BOSTON — For the first time ever in the Bay State on Wednesday, Attorney General Andrea Joy Campbell took her oath as the first Black woman to be sworn into the position.
Campbell is also the first Black woman to win a statewide election.
“Today I stand on the shoulders of a beautiful and resilient Black people, who stood up for civil rights, for freedom, inclusion, love,” said Campbell, a former Boston City Councilor, in her speech.
The Attorney General’s mother and husband swore her in. Their two boys were also at the inauguration.
Campbell shared how her biological parents died at a young age and how her twin brother died while in state custody awaiting trial.
“I share a lot about my personal narrative, as painful as it is to say,” Campbell said. She added: “We have a lot of issues to address in the Commonwealth.”
Many dignitaries lined the front rows including the state’s new governor, Maura Healey.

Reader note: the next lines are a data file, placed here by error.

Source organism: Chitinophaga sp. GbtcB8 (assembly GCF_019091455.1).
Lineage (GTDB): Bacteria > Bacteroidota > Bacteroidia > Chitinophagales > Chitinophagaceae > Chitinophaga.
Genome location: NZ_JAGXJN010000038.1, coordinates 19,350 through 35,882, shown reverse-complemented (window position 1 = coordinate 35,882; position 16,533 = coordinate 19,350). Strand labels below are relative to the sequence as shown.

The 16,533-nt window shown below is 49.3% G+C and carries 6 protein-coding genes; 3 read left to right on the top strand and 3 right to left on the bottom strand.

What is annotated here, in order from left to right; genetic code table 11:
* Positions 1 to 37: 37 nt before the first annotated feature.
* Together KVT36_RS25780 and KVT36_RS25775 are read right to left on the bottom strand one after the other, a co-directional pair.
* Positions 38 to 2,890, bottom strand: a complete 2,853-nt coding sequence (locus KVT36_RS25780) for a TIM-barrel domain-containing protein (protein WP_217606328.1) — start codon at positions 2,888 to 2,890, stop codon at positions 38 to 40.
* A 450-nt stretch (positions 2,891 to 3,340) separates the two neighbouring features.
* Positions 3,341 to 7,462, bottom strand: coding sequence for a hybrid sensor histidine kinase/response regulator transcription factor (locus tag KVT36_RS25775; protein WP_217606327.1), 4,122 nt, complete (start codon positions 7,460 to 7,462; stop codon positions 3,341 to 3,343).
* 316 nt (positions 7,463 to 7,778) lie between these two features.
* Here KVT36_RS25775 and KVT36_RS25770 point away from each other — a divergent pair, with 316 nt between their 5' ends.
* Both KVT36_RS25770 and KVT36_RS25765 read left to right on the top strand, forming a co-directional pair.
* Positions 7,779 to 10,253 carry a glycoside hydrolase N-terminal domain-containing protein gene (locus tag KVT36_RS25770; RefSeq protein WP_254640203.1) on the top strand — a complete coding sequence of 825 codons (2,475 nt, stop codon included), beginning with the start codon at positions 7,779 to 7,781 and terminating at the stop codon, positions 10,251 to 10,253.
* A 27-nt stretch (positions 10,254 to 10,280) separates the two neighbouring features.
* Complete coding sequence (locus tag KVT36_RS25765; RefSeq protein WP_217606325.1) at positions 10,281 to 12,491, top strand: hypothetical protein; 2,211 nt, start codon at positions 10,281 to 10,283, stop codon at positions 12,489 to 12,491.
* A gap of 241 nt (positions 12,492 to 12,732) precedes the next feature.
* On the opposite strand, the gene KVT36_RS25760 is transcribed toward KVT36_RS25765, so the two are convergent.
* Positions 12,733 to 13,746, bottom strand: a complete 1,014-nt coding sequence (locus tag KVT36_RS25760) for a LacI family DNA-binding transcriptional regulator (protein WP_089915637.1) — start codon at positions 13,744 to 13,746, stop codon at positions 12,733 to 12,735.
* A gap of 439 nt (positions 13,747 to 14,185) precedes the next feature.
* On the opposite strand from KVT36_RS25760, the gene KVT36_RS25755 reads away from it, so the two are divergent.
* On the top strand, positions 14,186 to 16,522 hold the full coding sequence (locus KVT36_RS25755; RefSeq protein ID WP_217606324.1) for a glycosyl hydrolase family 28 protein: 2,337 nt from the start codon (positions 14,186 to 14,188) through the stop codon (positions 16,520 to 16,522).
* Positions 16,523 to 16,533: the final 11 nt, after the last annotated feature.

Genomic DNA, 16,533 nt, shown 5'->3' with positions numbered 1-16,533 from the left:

“It’s a special moment to look out into the eyes of so many here today who are seeing something they maybe didn’t imagine,” said Healey.
Lois Savage raised Campbell as her daughter and was honored to be a part of history.
“I swore her in, I swore her in,” said Savage. “This is her day. She came in with an assignment and purpose, got it done. And she is ready to do the work.”
The new Attorney General has made history before. Back in 2018, she was the first Black woman to serve as the Boston City Council President.
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